A Tribute To The Inner Strength Of Women

Sapna Dabade’s Art Photography Exhibition inspired by Raja Ravi Varma's paintings raises awareness of Cerebral Palsy

Fine art photographs are created as carefully as paintings. They’re often difficult to create in one session and they stand out because of their details, compositions, and meanings.
No matter how unusual or simple the subject is, fine art photographs will make you feel things because they are visions, not merely snap-shots.

Perhaps that’s why I was so moved by Sapna Dabade’s exhibition of photographs based on Raja Ravi Varma’s paintings at the Arts House yesterday (Saturday, August 30) which I had the honour of inaugurating as her Guest-of-Honour along with Lalitha, Principal of the Temple of Fine Arts.

Varma the artist has always reminded me of my mother and all the simple Gorkha women – aunts, grandaunts and grandmothers – who were the real bulwark of my mother’s clan, since half the men were away in the Western and, later, the Eastern Fronts.

Less devout than my other maternal relatives but a stickler for arcane, everyday rituals, my mother followed the traditions and mores of her Nepali Hindu/proto Hindu (read shamanism for want of a better word) background, which meant more of spirituality and less of the religiosity.

Her morning obeisance to the Creator had such a light and enchanting touch that it has left an indelible imprint on my mind. Plucking the best flowers and whatever fruit was in season, she would place them on a silver plate on her altar, light a lamp and sing, in the pure, lilting voice of the naturally gifted, a devotional song straight out of one of the Bollywood films of the era. “Tumhi ho Mata Pita Tumhi Ho” (You are my Mother and my Father) was her favourite. It was like her morning Riyaz. I would happily chime in, attracted by the catchy tune. Among the idols of deities on her altar was a framed picture of Lord Krishna which I recognised achingly, many years later after she was gone, as a print of Raja Ravi Varma’s famous painting of the eternal hero of the Mahabharata.


Perhaps that is why I felt an instinctive connection with Sapna’s art photography and the artist herself. Aptly titled “Raja Ravi Varma’s Painting Through Lens” the photographs are uncannily like his paintings right down to the last detail.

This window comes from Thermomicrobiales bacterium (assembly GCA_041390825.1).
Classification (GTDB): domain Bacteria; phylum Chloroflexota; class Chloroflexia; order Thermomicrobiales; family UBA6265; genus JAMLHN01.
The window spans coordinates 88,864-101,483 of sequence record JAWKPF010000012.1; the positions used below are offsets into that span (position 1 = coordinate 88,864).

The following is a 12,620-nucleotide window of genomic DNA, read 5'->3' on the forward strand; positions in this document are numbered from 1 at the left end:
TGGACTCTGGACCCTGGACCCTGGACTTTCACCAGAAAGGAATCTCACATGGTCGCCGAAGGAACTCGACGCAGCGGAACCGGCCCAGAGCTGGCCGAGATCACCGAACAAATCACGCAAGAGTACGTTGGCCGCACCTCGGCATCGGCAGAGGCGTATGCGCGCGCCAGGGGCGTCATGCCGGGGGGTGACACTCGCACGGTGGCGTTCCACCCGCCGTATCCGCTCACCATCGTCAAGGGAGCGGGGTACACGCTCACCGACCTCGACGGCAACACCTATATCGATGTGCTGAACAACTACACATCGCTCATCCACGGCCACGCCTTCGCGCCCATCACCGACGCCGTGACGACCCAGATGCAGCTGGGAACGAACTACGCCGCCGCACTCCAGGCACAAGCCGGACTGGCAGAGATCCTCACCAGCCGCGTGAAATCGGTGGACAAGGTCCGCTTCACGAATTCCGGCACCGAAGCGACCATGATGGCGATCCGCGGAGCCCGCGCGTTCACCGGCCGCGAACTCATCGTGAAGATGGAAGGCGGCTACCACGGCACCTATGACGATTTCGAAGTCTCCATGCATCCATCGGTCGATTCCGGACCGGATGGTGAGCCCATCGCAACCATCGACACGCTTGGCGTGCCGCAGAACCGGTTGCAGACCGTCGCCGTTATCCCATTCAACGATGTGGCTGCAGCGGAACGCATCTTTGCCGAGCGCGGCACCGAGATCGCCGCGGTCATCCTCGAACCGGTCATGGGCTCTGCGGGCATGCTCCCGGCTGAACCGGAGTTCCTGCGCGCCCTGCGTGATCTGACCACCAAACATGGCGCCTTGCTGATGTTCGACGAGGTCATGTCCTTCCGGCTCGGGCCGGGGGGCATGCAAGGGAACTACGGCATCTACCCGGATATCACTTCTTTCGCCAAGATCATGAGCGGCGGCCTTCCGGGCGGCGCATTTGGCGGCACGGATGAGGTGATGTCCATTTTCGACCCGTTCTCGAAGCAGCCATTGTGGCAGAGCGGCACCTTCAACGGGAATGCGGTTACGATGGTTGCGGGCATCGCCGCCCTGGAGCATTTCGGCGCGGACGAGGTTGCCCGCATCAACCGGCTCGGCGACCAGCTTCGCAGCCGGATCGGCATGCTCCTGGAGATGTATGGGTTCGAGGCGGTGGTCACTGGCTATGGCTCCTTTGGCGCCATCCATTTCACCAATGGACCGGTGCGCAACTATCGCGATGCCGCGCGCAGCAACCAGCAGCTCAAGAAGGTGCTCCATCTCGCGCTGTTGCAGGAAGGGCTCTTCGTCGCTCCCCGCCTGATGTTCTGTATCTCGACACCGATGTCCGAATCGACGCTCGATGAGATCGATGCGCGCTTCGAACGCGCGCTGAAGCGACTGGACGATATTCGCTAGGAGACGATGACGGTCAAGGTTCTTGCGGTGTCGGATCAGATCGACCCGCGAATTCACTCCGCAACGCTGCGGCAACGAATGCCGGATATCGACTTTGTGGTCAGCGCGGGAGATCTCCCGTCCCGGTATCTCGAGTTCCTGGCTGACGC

But then, one notices there is something more in Sapna’s art than in Varma’s. They have more heft, more depth, more diversity. I venture to say the subjects have more dimensions than the famous creator of the originals. They may all be women but they are not merely sensuous, vacuous, artfully beautified beings. Sapna’s subjects are drawn from ordinary, everyday women like you and me – with all their faults, their pimples, their freckles, their crow’s feet (she even portrays 70-year old grandmothers) and above all, their strengths, their compassion and the gentle patina of years of mothering, caring and nurturing.

Unlike Raja Ravi Varma’s subjects, none of Sapna’s subjects were chosen for their beauty and sensuous seductiveness. There were no make-up artists, stylists or expensive props. All the subjects were drawn from her network of friends and family dressed themselves and helped each other.

Such was the fervour she generated in her friends and helpers it was summed up poignantly by the MC as she announced the opening of the event: “Over these past 18 months, Sapna’s dream became our dream…”, she said.

Sapna the photographer and architect of the dreams relied only on clever light and shade and her imagination. Incredibly, using only Singapore scenes as her background landscapes, she has managed to recreate the look and feel of a 19th century India.

Long after I had left the exhibition hall, I kept thinking of those photographs and the vision of the artist. Where does she get the energy and imagination to create such memorable works, I kept marvelling.

And then I had my Road to Damascus moment, my epiphany. It suddenly dawned on me like it did on St Paul, that Sapna’s remarkable vision comes from a natural talent that is powerfully charged by the incomparably deep compassion that only the mother of a very special kind of child is blessed with. Sweet and happy little Shaunak 11, was born with cerebral palsy and is his mother’s deepest inspiration.



Shobha Tsering Bhalla

Shobha Tsering Bhalla is the Editor-in-Chief at India Se.